The Cuisine of Uganda consists of traditional cooking with English, Arab and Asian (especially Indian) influences. Like the cuisines of most countries, it varies in complexity, from the most basic, a starchy filler with a sauce of beans or meat, to several-course meals served in upper-class homes and high-end restaurants.
Main dishes are usually centred on a sauce or stew of groundnuts, beans or meat. The starch traditionally comes from ugali (maize meal) or matoke (boiled and mashed green banana), in the South, or an ugali made from pear millet in the North. Cassava, yam and African sweet potato are also eaten; the more affluent include white (often called "Irish") potato and rice in their diets. Soybean was promoted as a healthy food staple in the 1970s and this is also used, especially for breakfast. Chapati, an Asian flatbread, is also part of Ugandan cuisine.
Chicken, fish (usually fresh, but there is also a dried variety, reconstituted for stewing), beef, goat and mutton are all commonly eaten, although among the rural poor there would have to be a good reason for slaughtering a large animal such as a goat or a cow and nyama, (Swahili word for "meat") would not be eaten every day.
Various leafy greens are grown in Uganda. These may be boiled in the stews, or served as side dishes in fancier homes. Amaranth (dodo), nakati, and borr are examples of regional greens.
Ugali is cooked up into a thick porridge for breakfast. For main means, white flour is added to the saucepan and stirred into the ugali until the consistency is firm. It is then turned out onto a serving plate and cut into individual slices (or served onto individual plates in the kitchen).
Uganda -- Political system, law and government --
Yoweri Museveni, President of Uganda.
The President of Uganda, currently Yoweri Museveni, is both head of state and head of government. The president appoints a prime minister, currently Apolo Nsibambi, who aids him in governing. The parliament is formed by the National Assembly, which has 303 members. Eighty-six of these members are nominated by interest groups, including women and the army. The remaining members are elected for two-year terms during general elections.
In a measure ostensibly designed to reduce sectarian violence, political parties were restricted in their activities from 1986. In the non-party "Movement" system instituted by Museveni, political parties continued to exist, but they could only operate a headquarter office. They could not open branches, hold rallies or field candidates directly (although electoral candidates could belong to political parties). A constitutional referendum canceled this nineteen-year ban on multi-party politics in July 2005.The current political parties are the Conservative Party or CP [Ken LUKYAMUZI]; Democratic Party or DP [Kizito SSEBAANA]; Forum for Democratic Change or FDC [Kizza BESIGYE]; Justice Forum or JEEMA [Muhammad Kibirige MAYANJA]; National Resistance Movement or NRM [Yoweri MUSEVENI]; Peoples Progressive Party or PPP [Bidandi SSALI]; Ugandan People's Congress or UPC [Miria OBOTE].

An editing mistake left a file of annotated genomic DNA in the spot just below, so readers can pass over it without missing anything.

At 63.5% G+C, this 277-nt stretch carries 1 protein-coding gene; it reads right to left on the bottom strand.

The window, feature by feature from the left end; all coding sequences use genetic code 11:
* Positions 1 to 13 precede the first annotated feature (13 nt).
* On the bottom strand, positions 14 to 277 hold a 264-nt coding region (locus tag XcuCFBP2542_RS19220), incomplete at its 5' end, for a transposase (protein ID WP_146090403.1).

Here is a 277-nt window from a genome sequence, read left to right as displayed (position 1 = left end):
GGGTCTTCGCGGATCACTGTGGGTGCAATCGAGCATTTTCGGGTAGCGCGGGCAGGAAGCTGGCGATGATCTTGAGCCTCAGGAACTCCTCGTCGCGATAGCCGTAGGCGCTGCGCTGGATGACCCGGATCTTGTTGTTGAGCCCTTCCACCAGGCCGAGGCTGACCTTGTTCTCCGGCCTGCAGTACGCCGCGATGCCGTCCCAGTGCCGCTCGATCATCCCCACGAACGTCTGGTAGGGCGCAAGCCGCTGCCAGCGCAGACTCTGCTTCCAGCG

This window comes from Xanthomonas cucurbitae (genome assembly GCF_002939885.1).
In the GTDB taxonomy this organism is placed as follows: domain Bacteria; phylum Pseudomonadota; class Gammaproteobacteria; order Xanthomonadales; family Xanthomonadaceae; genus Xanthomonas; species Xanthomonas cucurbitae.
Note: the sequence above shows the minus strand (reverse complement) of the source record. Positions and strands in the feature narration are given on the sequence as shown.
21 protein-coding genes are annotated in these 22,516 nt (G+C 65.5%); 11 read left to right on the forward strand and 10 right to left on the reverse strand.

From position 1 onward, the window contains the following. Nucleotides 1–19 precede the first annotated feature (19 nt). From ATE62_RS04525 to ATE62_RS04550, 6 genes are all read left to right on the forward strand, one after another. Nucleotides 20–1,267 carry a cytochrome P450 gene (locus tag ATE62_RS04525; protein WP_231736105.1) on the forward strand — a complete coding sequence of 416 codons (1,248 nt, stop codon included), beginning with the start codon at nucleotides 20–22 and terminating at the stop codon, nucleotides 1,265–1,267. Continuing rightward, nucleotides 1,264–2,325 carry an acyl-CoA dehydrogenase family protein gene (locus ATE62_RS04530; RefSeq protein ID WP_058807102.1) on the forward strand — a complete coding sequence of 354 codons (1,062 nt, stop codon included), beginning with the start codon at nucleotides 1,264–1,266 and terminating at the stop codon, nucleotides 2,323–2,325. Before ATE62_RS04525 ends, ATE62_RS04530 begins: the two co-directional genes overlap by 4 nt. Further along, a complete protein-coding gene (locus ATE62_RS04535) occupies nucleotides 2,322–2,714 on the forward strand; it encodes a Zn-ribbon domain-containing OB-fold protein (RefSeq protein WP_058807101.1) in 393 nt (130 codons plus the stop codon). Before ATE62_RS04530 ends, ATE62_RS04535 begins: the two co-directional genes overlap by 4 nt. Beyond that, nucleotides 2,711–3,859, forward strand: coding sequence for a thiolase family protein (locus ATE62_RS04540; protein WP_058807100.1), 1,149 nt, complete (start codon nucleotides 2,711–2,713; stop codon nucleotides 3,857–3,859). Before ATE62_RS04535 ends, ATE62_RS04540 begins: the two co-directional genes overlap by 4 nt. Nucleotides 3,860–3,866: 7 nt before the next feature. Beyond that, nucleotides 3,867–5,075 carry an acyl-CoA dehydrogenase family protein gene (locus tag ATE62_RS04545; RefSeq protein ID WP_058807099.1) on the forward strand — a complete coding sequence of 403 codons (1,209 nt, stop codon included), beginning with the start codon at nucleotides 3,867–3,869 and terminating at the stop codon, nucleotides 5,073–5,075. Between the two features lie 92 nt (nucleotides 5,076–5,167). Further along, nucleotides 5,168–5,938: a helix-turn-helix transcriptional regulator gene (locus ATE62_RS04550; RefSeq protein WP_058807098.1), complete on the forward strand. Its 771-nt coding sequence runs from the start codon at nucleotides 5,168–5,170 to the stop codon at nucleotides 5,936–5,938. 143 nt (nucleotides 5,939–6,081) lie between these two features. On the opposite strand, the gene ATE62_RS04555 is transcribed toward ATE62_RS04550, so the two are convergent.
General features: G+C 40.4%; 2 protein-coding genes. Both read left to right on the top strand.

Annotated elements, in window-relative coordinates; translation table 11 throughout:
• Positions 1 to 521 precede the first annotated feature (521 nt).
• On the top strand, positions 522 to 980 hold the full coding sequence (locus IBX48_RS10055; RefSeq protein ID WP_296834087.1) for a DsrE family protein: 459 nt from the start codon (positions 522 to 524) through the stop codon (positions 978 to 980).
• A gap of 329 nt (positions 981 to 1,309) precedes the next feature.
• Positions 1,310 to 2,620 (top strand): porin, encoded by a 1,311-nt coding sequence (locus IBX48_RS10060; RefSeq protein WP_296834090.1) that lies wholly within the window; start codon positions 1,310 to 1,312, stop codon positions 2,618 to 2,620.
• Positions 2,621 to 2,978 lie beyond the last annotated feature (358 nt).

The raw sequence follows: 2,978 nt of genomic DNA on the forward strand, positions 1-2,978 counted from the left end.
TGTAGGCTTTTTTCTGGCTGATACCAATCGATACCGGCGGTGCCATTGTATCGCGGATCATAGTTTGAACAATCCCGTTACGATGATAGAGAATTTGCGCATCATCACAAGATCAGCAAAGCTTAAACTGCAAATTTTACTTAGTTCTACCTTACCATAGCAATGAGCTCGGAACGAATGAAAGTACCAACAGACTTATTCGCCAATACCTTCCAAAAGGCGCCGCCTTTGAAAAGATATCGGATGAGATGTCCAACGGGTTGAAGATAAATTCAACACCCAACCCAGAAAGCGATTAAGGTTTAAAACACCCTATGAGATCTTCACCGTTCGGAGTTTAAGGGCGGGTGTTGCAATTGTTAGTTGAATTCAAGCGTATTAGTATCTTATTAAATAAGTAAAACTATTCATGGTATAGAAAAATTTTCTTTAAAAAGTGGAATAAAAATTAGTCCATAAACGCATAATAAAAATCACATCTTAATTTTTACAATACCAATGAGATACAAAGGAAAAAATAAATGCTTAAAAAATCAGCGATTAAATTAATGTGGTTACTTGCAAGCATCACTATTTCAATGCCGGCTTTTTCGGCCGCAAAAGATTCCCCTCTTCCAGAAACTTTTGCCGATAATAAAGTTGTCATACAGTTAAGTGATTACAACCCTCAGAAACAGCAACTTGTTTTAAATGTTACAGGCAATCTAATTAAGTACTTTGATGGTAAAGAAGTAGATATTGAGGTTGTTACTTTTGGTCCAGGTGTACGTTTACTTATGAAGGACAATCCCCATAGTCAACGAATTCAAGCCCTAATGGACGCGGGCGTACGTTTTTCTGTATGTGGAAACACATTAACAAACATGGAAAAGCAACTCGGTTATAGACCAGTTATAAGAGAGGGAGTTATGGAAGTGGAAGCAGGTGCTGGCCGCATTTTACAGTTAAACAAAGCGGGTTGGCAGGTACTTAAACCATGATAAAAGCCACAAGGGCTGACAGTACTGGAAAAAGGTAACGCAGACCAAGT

The presidential elections were held in February 2006. Yoweri Museveni, ran against several candidates, the most prominent of whom was exiled Dr. Kizza Besigye.
Uganda has the total of 69 districts: Adjumani,Amolatar, Amuria, Apac, Arua,Budaka,Bugiri, Bundibugyo, Bushenyi, Busia,Gulu, Hoima,Ibanda, Iganga, Jinja,Kaabong, Kabingo, Kaliro, Kiruhura, Koboko, Kabale, Kabarole, Kaberamaido, Kalangala, Kampala, Kamuli, Kamwenge, Kanungu, Kapchorwa, Kasese, Katakwi, Kayunga, Kibale, Kiboga, Kisoro, Kitgum, Kotido, Kumi, Kyenjojo,Lira, Luwero, Masaka, Masindi, Mayuge, Mbale, Mbarara, Moroto, Moyo, Mpigi, Mubende, Mukono, Nakaseke, Nakapiripirit, Nakasongola, Nebbi, Ntungamo, Pader, Pallisa, Rakai, Rukungiri, Sembabule, Sironko, Soroti, Tororo, Wakiso, Yumbe.
The constitution was made on the 8th October, 1995. The government restored the legal system to one based on English common law and customary law.
A) Executive Branch:chief of state: President Lt. Gen. Yoweri Kaguta MUSEVENI (since seizing power 26 January 1986);
head of government: President Lt. Gen. Yoweri Kaguta MUSEVENI (since seizing power 26 January 1986); Prime Minister Apolo NSIBAMBI (since 5 April 1999); note - the prime minister assists the president in the supervision of the cabinet
cabinet: Cabinet appointed by the president from among elected legislators
elections: president reelected by popular vote for a five-year term; election last held 23 February 2006 (next to be held in 2011)
election results: Lt. Gen. Yoweri Kaguta MUSEVENI elected president; percent of vote - Lt. Gen. Yoweri Kaguta MUSEVENI 59.3%, Kizza BESIGYE 37.4%, other 3.3%.
B) Legislative Branch: unicameral National Assembly (332 seats; 215 members elected by popular vote, 104 nominated by legally established special interest groups [women 79, army 10, disabled 5, youth 5, labor 5], 13 ex officio members; to serve five-year terms)
elections: last held 23 February 2006 (next to be held in 2011)
election results: percent of vote by party - NA; seats by party - NRM 191, FDC 37, UPC 9, DP 8, CP 1, JEEMA 1, independents 36, other 49.
C)Judicial branch: Court of Appeal (judges are appointed by the president and approved by the legislature); High Court (judges are appointed by the president).